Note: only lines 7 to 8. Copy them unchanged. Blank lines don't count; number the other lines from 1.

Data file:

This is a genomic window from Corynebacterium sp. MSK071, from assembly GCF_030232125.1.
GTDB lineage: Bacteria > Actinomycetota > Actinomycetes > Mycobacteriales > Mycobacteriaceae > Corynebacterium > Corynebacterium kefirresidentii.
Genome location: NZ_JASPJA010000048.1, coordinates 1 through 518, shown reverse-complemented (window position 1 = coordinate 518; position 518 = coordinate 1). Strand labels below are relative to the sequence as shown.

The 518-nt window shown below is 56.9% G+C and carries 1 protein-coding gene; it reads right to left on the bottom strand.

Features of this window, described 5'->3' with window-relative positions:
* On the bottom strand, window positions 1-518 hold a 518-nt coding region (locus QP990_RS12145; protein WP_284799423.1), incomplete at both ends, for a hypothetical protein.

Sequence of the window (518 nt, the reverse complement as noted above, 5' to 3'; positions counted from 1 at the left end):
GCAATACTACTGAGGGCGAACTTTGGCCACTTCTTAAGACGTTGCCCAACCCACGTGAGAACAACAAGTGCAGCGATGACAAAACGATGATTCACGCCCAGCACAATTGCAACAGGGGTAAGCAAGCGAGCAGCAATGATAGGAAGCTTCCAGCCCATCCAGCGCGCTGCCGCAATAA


Sequence of the window (518 nt, the reverse complement as noted above, 5' to 3'; positions counted from 1 at the left end):
GCAATACTACTGAGGGCGAACTTTGGCCACTTCTTAAGACGTTGCCCAACCCACGTGAGAACAACAAGTGCAGCGATGACAAAACGATGATTCACGCCCAGCACAATTGCAACAGGGGTAAGCAAGCGAGCAGCAATGATAGGAAGCTTCCAGCCCATCCAGCGCGCTGCCGCAATAA